After we were seated, I noticed a wooden red “Eat” sign on the wall. You may remember that I have a fondness for old “Eat” signs and found myself wondering whether it was for sale. I also noticed that the roof over the porch was corrugated metal. I almost wished I had come here on a rainy day just so I could hear the raindrops on the roof. You might also be lucky enough to be serenaded by the trains passing on a nearby track.

As I perused the menu, I smiled at the cheekiness. The names of dishes like the “Porky's Revenge” and “Cheese Louise” sandwiches, as well as “Hippie Hash” and “Rainbow Omelet” tickled me. I also chuckled that kids' meals are listed under “Little Cucumber Plates.”

In the spirit of the fun theme, I tried the “Chicken Lickin Salad” sandwich with a cup of carrot soup that would have excited any Easter rabbit. It was still bubbling hot when it was served – so hot that it would have burned a bunny's nose. It was earthy and zesty from the spice. I wasn't sure I liked it, but after a few more spoonfuls, I was hooked.

My Chicken Lickin' salad sandwich was prepared panini-style. The buttery bread was nicely grilled and toasty. Sliced almonds, Craisins, Mandarin oranges and crunchy celery accessorized the chicken salad. But the star of this sandwich was the lemon dill dressing, which was was fresh and light. I'd pick this sandwich again and again.

Pickles Cafe's tomato basil soup was outstanding. It had the right balance of the acidic tomato and the pungent basil. It was creamier than the carrot soup. Both of us really loved it, making it a must-have during a return trip.

Along with the soup, my daughter had the Italian pasta salad special. Conchiglie (shell-shaped pasta), peas, onions, herbs, ripe tomatoes and chunks of cheese were coated in a sweet dressing. She said it “tasted like spring.”

A wedge of watermelon and pickles (of course!) garnished our luncheon plates. I don't need to tell you who gobbled up the pickles, but the watermelon was a nice palate cleanser for the best part of our meals – dessert.

I chose Pickles' pistachio layer cake. The minute I took a bite, I felt transported back to my childhood. This is the kind of cake I remember from potlucks. The pistachio flavor also reminded me of family Jell-o salads and Christmas desserts. The crumb was dense and moist. The white frosting and coconut topping were delicious. Every bite of this cake was satisfying and full of comfort. (If anyone at Pickles wants to share the recipe, put me on your call list!)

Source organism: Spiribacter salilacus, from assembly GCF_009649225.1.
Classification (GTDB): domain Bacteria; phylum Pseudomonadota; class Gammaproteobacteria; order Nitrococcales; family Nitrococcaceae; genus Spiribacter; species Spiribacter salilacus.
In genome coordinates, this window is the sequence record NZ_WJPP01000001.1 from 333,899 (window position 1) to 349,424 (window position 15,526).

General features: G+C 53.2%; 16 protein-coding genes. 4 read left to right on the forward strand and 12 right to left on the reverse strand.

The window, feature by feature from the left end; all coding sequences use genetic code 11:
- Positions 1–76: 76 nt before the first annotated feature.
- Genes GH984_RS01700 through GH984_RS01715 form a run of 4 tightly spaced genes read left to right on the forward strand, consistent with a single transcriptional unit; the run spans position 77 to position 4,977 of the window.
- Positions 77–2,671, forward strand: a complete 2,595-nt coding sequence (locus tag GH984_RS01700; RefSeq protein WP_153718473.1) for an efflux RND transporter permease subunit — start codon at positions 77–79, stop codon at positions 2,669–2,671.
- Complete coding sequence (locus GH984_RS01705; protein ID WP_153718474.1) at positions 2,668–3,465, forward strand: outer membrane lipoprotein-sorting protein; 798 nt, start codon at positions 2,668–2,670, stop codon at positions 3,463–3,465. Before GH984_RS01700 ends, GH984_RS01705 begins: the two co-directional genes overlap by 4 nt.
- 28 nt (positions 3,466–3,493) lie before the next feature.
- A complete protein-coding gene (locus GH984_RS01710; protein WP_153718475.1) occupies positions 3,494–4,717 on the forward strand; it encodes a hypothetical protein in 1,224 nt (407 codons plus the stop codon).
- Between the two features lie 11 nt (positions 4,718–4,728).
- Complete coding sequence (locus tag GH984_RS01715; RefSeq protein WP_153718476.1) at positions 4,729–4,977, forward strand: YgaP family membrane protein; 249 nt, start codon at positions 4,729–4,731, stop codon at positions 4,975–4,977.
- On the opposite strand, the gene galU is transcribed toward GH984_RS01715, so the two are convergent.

The chocolate peanut butter pie is nearly beyond words. It tasted like a creamy, fudgy version of a buckeye candy. The Oreo chocolate cookie crumb crust, smooth peanut butter layer and thick blanket of chocolate left us speechless. It was decadent and so, so good.

Breakfast options are available, but only on Saturdays.

I may not be able to wait for the next rainy day before returning to Pickles. But rain or shine, I'll be guaranteed a full tummy and a good time. And I just might leave with another piece of antique furniture, too.

This column is the commentary of the writer and does not necessarily reflect the views or opinions of The News-Sentinel. Email Laura Weston-Elchert at lweston@news-sentinel.com, or call her at 461-8468.

More Information

Pickles Cafe

Where: 5310 South, 800 East-92
Hours: 10:30 a.m.-2:30 p.m. Tuesday-Friday; 9 a.m.-2 p.m. Saturday, Closed Sunday-Monday
Phone: 625-5477
Facebook: www.facebook.com/PicklesCafeDunfee

Menu sampler:

* Twisted Swisster omelet: $7.25
* Horseshoe omelet: $7.25
* Hot mess hash: $7.95
* Fruit plate: $7.65
* Kim's kale salad: $8.65
* Steak salad: $8.95
* Big hammy & cheese sandwich: $6.95
* Cheese Louise sandwich: $7.25
* Chicken Lickin' salad sandwich: $7.25
* Pistachio Cake: $3.95